Bad choices

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Andres says he’s a hipster at odds with his messed-up generation. “If I was anyone else in Vancouver I would probably be buying a postage stamp condo and patting myself on the back for having a proper down payment,” he says. But he’s different. Praise be.

“I’m currently up to $107,000 in RRSPs thanks to an old government pension plan buyout and $12k in my TFSA,” he tells me. “The problem is that currently $70k of my RRSP is not invested, nor is $12k of my TFSA. I’m sort of paralyzed right now, where I have no idea where to park these funds and I’m losing money to inflation while adding about $5k a month into this stagnant pool. What do I do?”

Sarah ives in Edmonton, is single, 29, and has a government gig. “Just paid off my student loan earlier this year.  Car was stolen a few months back (Edmonton, remember?) and I decided I don’t really need one, so no plans to replace.  Rent and all utilities (incl. phone) is less than $1000/month.  I owned a house once; it was awful… not going to make that mistake again!”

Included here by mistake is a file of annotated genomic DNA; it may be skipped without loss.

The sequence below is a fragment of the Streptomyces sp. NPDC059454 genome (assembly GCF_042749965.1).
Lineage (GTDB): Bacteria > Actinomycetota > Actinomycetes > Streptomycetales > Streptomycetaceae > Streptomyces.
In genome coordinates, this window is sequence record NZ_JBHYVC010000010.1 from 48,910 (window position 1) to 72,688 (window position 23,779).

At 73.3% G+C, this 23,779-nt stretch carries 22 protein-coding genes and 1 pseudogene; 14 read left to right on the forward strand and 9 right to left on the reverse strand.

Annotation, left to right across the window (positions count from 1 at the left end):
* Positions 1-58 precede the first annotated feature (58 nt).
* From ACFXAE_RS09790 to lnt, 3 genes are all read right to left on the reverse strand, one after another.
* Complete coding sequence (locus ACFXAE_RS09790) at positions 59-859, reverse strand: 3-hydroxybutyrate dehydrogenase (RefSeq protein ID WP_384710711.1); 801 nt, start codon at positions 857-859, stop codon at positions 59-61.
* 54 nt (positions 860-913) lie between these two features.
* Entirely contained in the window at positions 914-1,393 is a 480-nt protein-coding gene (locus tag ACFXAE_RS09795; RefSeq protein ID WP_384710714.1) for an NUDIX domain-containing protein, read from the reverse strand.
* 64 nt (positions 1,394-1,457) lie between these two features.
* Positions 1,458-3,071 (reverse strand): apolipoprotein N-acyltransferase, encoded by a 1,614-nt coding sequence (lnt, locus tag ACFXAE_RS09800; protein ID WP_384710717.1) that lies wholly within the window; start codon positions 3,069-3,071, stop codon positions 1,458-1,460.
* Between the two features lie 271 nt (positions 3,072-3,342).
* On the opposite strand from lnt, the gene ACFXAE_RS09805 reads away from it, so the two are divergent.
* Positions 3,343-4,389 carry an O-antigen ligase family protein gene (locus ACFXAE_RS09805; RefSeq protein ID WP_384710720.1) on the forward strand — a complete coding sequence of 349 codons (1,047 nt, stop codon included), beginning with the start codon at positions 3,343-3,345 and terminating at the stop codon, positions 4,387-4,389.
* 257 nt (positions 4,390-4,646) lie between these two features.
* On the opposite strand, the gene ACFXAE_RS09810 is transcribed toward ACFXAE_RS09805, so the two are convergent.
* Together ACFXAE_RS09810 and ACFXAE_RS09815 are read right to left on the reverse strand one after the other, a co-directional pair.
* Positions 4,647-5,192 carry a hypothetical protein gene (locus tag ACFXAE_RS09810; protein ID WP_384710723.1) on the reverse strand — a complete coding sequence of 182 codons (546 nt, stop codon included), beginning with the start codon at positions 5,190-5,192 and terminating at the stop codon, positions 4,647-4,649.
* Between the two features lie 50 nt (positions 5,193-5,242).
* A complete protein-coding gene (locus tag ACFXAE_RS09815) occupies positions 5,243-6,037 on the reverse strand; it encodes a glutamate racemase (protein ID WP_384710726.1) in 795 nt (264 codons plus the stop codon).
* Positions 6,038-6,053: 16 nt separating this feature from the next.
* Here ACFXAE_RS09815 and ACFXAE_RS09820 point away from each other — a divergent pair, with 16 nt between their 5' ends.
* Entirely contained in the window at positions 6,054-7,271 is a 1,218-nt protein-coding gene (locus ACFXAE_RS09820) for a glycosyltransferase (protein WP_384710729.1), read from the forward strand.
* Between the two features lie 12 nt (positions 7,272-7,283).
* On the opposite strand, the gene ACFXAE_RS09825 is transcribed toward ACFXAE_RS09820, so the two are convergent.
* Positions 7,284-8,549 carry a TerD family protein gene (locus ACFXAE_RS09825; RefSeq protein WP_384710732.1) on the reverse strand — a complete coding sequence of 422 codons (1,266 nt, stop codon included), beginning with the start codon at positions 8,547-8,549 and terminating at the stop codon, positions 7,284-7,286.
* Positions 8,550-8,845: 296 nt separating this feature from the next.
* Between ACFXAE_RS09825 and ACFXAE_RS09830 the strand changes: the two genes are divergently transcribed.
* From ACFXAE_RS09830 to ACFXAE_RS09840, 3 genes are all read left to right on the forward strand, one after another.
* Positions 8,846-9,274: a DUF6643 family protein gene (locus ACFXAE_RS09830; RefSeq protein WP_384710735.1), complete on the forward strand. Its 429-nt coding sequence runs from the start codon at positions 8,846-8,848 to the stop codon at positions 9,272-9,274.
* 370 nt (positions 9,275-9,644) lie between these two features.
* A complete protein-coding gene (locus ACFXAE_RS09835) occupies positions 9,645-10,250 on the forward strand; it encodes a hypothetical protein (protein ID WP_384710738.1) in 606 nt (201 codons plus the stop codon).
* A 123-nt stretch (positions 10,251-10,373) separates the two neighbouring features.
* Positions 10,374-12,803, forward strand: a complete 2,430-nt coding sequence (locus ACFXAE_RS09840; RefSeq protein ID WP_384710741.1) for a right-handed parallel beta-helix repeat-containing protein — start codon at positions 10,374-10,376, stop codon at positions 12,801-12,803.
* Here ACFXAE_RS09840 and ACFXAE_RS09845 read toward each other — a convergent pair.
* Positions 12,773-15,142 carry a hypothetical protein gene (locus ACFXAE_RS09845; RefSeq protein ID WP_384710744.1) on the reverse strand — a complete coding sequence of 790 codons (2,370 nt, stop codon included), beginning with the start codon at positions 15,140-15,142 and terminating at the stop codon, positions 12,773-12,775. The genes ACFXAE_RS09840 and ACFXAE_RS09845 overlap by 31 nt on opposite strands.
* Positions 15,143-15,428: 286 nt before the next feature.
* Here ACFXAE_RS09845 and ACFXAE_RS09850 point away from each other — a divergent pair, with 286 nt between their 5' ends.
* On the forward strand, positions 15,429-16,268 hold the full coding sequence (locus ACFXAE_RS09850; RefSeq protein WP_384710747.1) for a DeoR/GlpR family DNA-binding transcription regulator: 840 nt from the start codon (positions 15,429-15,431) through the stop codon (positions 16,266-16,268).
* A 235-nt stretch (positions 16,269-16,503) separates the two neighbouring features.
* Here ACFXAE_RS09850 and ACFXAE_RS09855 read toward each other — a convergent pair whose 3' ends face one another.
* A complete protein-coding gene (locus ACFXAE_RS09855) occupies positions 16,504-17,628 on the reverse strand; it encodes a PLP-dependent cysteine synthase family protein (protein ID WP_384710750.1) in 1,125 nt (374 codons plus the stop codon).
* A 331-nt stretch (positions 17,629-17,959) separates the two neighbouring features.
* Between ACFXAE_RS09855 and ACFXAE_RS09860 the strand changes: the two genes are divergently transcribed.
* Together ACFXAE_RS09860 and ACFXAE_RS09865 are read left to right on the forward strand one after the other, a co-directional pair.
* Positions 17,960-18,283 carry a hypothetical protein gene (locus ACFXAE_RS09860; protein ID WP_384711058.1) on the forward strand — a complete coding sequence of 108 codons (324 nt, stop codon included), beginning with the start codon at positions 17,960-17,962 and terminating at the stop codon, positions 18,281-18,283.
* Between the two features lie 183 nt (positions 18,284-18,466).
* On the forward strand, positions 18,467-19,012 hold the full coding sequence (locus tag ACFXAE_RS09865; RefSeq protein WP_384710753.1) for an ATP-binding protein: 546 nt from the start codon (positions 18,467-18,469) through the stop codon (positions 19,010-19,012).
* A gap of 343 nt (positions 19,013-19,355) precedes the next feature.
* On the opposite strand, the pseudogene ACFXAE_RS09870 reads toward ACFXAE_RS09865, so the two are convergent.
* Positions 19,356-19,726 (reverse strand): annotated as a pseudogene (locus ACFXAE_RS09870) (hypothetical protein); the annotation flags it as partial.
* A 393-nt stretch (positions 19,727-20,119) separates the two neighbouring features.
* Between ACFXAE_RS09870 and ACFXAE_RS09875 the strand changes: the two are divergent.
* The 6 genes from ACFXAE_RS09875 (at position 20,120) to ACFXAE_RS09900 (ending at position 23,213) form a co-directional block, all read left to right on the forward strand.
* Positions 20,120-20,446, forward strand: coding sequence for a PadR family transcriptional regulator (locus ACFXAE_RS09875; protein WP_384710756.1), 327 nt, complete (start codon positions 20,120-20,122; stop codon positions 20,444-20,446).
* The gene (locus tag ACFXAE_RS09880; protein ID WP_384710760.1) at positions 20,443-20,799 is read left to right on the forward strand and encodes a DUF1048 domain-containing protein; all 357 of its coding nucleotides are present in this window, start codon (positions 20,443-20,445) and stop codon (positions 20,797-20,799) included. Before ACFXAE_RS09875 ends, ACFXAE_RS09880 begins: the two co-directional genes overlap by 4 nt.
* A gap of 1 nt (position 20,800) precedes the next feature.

Now she’s got twenty grand to invest and, like Andres, can’t pull the trigger. Should I try to time the market, she asks, or just do it?

“Your answer will likely be “don’t try to time the market, just go all in”… to which I will reply “but… but… with the economy in a bit of a shit storm, shouldn’t I try to buy what’s low now, and then just add/rebalance as the other funds drop in price?

“My divorced parents both own $700,000 houses making $70K outside Vancouver.  They do the low interest savings account and mutual fund thing.  I mentioned ETFs a few weeks ago, and they both had mild strokes.  My friends (in Van) are poor and don’t have money, so they don’t know anything about investing.  So… thank you for being the voice of reason for financial orphans like myself!”

See how people keep asking me questions they know the answers to? It’s weird. I feel like the pope.

Of course these two should invest. They should have done it days ago, weeks ago or months ago. They’re young with vast time horizons. Temporary market fluctuations become irrelevant over the sweep of decades, so long as you cling to the three guiding principles: balance, diversity and liquidity. A 60/40 portfolio of ETFs – a basic four or five for Sarah and double that for Andres – will probably do as well in the next decade as it did in the last (which included the GFC and endless moaning).